My Orientation- Working with and for Women in Bogotá

By Ksenia Varlyguina, MPH ’12 in Population and Family Health

One of my favorite ways to pass the time on public transportation is to look at everyone’s noses. Pick a body part in a crowded place and notice how everyone’s is similar but individual, a symphony of genetic variety. In the first week of my practicum I learned that the same is true for vaginas. I spent 49 hours observing 12 pelvic exams, 6 counseling sessions, 3 procedures, 2 Pap smears. I have a renewed reverence for vaginas. They can accomplish things no other organ can! They’re amazing. Each one’s different, like noses, toes, kneecaps.

You may ask, “What am I doing anyway?” Using focus groups, questionnaires, observation and key interviews, I aim to help a family planning organization in Bogota, Colombia, improve their services to women. The formal description of my project sounds like this: a formative evaluation of provider and user perceptions of barriers and facilitators to contraceptive initiation and continuation post-abortion. It’s the kind of research that involves being around people, observing and asking them questions to improve services.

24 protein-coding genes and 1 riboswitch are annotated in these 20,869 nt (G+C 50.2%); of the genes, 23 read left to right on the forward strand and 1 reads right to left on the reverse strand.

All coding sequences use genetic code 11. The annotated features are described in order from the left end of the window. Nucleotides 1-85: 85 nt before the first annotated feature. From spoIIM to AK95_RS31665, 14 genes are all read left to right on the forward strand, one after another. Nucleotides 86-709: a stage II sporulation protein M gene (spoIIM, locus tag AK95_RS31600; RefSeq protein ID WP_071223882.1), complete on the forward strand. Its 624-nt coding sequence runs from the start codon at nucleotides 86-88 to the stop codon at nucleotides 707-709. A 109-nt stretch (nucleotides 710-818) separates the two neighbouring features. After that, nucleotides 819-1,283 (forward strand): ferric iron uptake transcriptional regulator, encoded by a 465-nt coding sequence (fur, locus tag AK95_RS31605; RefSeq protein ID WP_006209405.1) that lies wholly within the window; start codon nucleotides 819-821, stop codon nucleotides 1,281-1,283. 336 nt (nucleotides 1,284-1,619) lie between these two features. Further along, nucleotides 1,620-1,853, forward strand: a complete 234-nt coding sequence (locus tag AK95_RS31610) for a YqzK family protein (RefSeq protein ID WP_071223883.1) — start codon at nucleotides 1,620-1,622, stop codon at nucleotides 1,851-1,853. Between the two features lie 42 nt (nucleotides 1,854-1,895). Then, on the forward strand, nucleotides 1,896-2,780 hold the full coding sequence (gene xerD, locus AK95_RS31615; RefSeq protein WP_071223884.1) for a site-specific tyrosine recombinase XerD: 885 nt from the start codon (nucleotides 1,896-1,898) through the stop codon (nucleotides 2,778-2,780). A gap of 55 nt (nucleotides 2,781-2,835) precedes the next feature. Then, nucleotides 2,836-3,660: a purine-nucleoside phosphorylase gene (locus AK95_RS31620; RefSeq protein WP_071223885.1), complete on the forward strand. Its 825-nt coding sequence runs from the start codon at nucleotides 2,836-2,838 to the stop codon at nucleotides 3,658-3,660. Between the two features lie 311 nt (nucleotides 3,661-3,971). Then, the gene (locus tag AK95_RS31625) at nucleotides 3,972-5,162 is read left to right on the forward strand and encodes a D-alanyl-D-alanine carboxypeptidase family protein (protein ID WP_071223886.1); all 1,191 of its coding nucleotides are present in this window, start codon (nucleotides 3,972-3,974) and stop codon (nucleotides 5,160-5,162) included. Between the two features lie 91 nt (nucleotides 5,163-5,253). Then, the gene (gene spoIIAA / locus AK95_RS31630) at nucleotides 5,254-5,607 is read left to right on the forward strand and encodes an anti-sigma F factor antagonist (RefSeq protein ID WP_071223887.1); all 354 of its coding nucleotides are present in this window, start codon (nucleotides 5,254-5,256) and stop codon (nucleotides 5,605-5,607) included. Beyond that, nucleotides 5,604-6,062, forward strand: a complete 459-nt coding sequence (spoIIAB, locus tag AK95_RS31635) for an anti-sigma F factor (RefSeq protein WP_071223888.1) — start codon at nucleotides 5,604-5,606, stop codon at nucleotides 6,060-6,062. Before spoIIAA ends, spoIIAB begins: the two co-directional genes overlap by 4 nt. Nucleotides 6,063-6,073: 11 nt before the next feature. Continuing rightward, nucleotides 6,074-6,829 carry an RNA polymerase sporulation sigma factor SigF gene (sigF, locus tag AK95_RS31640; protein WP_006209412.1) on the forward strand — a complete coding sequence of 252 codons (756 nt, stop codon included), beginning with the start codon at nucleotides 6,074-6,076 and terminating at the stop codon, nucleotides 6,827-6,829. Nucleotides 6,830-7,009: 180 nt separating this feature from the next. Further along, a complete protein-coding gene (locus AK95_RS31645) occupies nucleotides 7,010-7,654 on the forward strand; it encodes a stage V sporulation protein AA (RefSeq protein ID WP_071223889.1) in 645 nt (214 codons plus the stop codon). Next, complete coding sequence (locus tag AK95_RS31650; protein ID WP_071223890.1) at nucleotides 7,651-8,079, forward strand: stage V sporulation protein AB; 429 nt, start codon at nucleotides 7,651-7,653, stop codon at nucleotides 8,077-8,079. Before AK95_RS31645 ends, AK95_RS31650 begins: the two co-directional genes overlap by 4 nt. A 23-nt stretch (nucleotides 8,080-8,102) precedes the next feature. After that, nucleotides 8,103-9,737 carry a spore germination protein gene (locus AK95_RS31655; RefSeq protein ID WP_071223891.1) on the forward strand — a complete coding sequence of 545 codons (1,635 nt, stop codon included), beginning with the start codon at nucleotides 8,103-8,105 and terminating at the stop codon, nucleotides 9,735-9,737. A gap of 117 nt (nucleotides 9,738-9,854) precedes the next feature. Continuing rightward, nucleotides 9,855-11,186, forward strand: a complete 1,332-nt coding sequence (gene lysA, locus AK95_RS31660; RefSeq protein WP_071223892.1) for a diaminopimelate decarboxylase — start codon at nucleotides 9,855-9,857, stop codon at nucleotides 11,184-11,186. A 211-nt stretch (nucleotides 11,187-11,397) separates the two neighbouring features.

My work is the house in the left of the photo, and the mountains are to the East of the city.

In the past month, I’ve followed every type of provider, observing the reception area, counseling sessions, procedures, and follow-up appointments. Everyone has stretched and expanded to let me in, to warmly welcome me. I feel comfortable and grateful for my new home and colleagues—the doctors, nurses, psychologists, researchers who respect, appreciate and help vaginas—as well as the women they help. What an honor, this work, this project, this place.

Initially, a lot of the work involved sitting at a desk all day, everyday: sending emails, editing draft after draft of protocols and scopes of work and schedules, working slowly on a seemingly endless literature review.

The Director of Services graciously let me use her office to work on the third iteration of my literature review.

That was the uninteresting part, the part that makes people dislike research. I understand. I don’t like opening documents filled with more comments than text, editing the same paper 23 times, fiddling with citations. I get it. But, maybe, it’s worth it? All the persnickety, picky, flip-flopping that goes into making a decision about which questions to ask, how to ask them, when, to whom, by whom.

Ultimately, it will lead to the fun part, the focus groups and interviews, the doing and not just the writing.

View Ksenia’s personal blog to read more about her adventures.



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